BOSTON, Aug. 27 (UPI) -- Frog skins contain natural secretions that could lead to new antibiotics to fight infections that have become resistant to existing drugs, researchers say.
Scientists told a meeting of the American Chemical Society that more than 100 antibiotic substances were found in the skin of frog species gathered from around the world, a society release said Thursday.
One was found to be effective against "Iraqibacter," the bacterium responsible for drug-resistant infections in wounded soldiers returning from Iraq, researchers said.
Drug-resistant bacteria, which have developed the ability to resist conventional antibiotics, are growing problems worldwide and patients need new drugs to replace treatments that no longer work, one researcher said.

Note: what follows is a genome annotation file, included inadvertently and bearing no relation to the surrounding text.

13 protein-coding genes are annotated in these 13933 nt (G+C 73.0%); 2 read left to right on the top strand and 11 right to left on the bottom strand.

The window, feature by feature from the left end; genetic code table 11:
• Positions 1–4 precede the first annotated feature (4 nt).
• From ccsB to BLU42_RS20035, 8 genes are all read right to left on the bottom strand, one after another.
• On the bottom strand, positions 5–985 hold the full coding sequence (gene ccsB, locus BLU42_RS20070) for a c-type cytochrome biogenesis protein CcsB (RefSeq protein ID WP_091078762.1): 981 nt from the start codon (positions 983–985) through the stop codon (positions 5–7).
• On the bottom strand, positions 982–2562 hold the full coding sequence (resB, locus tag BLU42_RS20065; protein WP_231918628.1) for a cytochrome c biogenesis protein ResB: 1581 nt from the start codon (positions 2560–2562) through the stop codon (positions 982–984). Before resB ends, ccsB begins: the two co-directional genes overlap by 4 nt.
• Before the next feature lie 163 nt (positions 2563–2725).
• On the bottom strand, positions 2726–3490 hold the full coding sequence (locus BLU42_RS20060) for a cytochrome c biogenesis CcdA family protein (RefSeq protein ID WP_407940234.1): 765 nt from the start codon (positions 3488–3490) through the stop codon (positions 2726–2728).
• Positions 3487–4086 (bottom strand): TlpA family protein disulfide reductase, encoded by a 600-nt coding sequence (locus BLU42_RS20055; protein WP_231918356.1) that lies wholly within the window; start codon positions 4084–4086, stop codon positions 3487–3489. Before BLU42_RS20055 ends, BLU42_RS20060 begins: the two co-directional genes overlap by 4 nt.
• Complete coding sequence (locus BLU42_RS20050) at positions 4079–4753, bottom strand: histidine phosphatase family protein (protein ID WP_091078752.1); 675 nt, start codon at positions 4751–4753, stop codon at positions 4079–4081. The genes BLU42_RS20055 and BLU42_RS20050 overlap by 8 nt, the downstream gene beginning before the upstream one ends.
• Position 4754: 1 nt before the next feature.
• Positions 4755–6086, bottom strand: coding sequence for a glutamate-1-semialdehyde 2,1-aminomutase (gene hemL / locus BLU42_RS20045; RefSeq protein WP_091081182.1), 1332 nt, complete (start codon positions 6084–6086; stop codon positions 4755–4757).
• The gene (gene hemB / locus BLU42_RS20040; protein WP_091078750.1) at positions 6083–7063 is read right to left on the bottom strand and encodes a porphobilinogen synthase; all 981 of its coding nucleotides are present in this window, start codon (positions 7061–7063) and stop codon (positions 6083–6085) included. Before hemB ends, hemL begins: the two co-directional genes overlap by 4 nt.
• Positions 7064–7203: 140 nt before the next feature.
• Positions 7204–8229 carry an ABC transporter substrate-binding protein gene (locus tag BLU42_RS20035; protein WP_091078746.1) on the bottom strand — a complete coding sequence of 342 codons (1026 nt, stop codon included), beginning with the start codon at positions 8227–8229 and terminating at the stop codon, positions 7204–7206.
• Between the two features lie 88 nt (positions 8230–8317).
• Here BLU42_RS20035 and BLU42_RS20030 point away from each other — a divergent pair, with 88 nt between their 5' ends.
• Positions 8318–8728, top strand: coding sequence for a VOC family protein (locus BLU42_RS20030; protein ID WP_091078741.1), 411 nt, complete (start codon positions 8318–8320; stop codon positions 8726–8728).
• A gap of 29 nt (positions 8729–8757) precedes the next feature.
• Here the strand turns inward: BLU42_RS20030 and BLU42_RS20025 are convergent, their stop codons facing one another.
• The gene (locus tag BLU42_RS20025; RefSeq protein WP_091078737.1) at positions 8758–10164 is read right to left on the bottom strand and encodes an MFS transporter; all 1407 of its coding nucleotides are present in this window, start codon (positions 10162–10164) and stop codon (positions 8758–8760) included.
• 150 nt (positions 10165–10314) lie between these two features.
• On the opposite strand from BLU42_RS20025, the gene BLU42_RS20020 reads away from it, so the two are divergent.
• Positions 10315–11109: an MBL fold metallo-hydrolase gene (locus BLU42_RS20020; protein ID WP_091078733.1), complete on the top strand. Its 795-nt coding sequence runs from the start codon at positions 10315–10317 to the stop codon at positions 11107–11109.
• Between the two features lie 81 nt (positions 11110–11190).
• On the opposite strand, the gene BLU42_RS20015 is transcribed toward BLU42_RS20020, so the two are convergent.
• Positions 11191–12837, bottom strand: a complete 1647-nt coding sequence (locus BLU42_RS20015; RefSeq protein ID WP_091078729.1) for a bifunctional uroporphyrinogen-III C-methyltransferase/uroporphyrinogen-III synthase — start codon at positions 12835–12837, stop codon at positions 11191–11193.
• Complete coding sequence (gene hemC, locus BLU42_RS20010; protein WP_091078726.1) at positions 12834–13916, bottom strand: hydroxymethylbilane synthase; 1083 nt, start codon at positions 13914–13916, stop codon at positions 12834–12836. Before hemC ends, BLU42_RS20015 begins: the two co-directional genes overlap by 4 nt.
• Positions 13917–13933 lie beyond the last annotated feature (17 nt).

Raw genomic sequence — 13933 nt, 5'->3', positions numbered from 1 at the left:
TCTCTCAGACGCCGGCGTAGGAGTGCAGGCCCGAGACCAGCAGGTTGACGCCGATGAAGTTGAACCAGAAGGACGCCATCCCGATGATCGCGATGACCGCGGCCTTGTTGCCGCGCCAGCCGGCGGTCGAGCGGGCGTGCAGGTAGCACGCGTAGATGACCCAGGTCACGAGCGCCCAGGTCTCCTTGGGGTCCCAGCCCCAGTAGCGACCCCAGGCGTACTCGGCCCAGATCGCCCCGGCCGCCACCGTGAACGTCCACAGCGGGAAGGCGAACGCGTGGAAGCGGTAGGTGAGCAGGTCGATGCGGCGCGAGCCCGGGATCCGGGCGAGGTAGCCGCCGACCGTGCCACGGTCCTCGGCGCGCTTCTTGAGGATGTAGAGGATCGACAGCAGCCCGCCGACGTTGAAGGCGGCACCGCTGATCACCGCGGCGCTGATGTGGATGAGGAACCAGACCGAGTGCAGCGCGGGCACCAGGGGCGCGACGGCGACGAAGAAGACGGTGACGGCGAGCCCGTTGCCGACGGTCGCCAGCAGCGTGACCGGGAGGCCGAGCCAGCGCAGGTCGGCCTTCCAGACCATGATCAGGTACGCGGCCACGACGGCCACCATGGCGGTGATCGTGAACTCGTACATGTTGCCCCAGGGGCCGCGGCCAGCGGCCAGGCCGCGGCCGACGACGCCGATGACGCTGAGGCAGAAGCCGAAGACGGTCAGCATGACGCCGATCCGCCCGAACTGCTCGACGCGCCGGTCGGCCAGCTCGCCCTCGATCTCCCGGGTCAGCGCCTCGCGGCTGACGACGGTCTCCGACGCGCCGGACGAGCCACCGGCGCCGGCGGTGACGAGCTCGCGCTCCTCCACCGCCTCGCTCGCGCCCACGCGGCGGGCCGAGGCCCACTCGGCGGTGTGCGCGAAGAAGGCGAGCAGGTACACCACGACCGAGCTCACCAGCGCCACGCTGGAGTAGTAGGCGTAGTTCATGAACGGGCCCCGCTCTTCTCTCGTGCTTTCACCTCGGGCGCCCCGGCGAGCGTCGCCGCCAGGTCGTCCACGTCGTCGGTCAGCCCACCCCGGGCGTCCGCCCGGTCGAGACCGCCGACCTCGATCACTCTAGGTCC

"Frog skin is an excellent potential source of such antibiotic agents," Michael Conlon, a biochemist at the United Arab Emirates University in Al-Ain, Abu Dhabi Emirate, said.
"They've been around 300 million years, so they've had plenty of time to learn how to defend themselves against disease-causing microbes in the environment," he said.
"Their own environment includes polluted waterways where strong defenses against pathogens are a must."
Scientists are testing skin secretions from more than 6,000 species of frogs for antibiotic activity.
They say they have purified and determined the chemical structure of about 200, leaving a potential treasure trove of antibiotic substances awaiting discovery.